Anus pain is known as proctalgia and can have many causes. The anus is where your large intestine opens into your buttocks at the rectum. The anus is the last passageway of the gastrointestinal (GI) tract.

The anus is surrounded by muscles known as sphincter muscles. These tighten and relax the anus when you pass waste. Your tailbone (coccyx), the last bone in your spine, and many nerves are also near your anus.

Read on to learn what causes anus pain, how you can treat it at home, what medical treatments are available, and how you can help prevent this type of pain.

Anal pain can have a variety of causes.

1. Sitting for a long time

Sitting down for a long time, especially on a hard surface, can cause temporary anal pain by putting pressure on anal nerves and muscles. Even sitting for a short time on a hard surface can cause anal pain that lasts for hours after you get up.

You don’t need to see your doctor for this kind of pain.

If the pain persists for a few days after a long period of sitting, see your doctor. They can diagnose any injury to your anus muscles, tailbone, or the surrounding structures.

2. Diarrhea

Diarrhea happens when you pass watery, loose stool more than three times in a day. Diarrhea can have many causes, such as dietary changes (being dehydrated or not eating enough fiber), and infections like gastroenteritis, colitis, or diverticulitis.

Frequently passing stool can make your anus sore. This can get worse from wiping or cleaning. Your anal tissue can become raw and bleed, too.

Other diarrhea symptoms include:

  • feeling bloated or gassy
  • cramping in your lower abdomen
  • feeling nauseous
  • not being able to hold in your stool

Diarrhea often goes away on its own. Seek emergency medical attention if you have any of the following symptoms, though:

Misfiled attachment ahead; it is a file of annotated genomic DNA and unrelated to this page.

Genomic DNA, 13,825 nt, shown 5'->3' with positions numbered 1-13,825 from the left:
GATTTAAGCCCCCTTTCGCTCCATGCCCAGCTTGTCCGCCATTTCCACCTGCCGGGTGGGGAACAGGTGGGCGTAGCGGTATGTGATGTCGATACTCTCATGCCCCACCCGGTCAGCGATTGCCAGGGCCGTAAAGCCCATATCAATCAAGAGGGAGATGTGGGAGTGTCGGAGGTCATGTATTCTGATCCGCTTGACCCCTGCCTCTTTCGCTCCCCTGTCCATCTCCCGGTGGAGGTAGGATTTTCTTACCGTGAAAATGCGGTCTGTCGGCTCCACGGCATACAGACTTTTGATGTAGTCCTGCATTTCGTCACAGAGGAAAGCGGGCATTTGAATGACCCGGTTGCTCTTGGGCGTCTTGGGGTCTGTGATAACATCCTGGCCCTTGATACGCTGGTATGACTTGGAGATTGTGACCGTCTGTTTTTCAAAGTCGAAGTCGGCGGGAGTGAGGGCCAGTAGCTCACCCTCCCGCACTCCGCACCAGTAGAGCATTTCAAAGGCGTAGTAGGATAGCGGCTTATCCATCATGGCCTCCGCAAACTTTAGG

3. Injury

Falling on your butt can injure the muscles, bones, or nerves around the anus. The sudden impact of a hard surface can bruise or damage your skin, muscles, or nerve endings as well as potentially fracture bones.

This type of injury is most common during activities like contact sports, such as football and soccer, or activities like skateboarding, rollerblading, or gymnastics.

Depending on how severe the injury is, pain may radiate up from your anus to your lower back and feel like a constant ache or throb. You may notice bruises on your buttocks.

Seek immediate medical attention if:

  • the pain is sharp and constant
  • you can’t walk or get up without severe pain
  • you lose sensation in your lower back or in one or both legs

4. Fissures

Anal fissures happen when your anal tissues tear. Passing especially hard or large stool is the most common culprit. The pain is often sudden and sharp at first. Your anus may ache for hours or days afterward until the fissure heals.

Symptoms of an anal fissure include:

  • feeling sudden, unusual pain in or around your anus when you pass stool
  • bleeding from your anus, especially when you wipe
  • pain that lasts for hours after you pass stool

Fissures don’t always require immediate medical treatment. See your doctor if the pain persists or gets significantly worse when you sit down, pass stool, or walk.

5. Hemorrhoids

Hemorrhoids happen when anal blood vessels are swollen. Straining to pass stool or being constipated are often the causes of hemorrhoids.

When you have a hemorrhoid, you may feel a lump near your anus. The pain may be generally dull but sharp when you sit down. You may not feel comfortable sitting without a special cushion or pillow. In some cases, you may not notice any symptoms.

Common symptoms of hemorrhoids include:

  • constant pain, soreness, or itching around your anus
  • bleeding from your anus when you pass stool
  • sharp anal pain if blood in the hemorrhoid becomes clotted

Hemorrhoids can go away on their own, but severe hemorrhoids may require medical treatment. See your doctor right away if you:

6. Menstruation

Menstruation can cause anal pain along with other symptoms related to your digestive tract.

Your rectum and anus may be more sensitive during this time. This can make your anus feel tender, sore, or uncomfortable. Common period symptoms, such as diarrhea and bloating, can make anal pain even more pronounced.

You don’t need to see your doctor to treat these symptoms. They usually go away once your period is over.

7. Anal spasms (proctalgia fugax)

Anal spasms happen when you get sharp, unexpected anal pain due to anal sphincter muscle contractions. It’s relatively common. A 2013 review estimates it affects between 8 and 18 percent of people.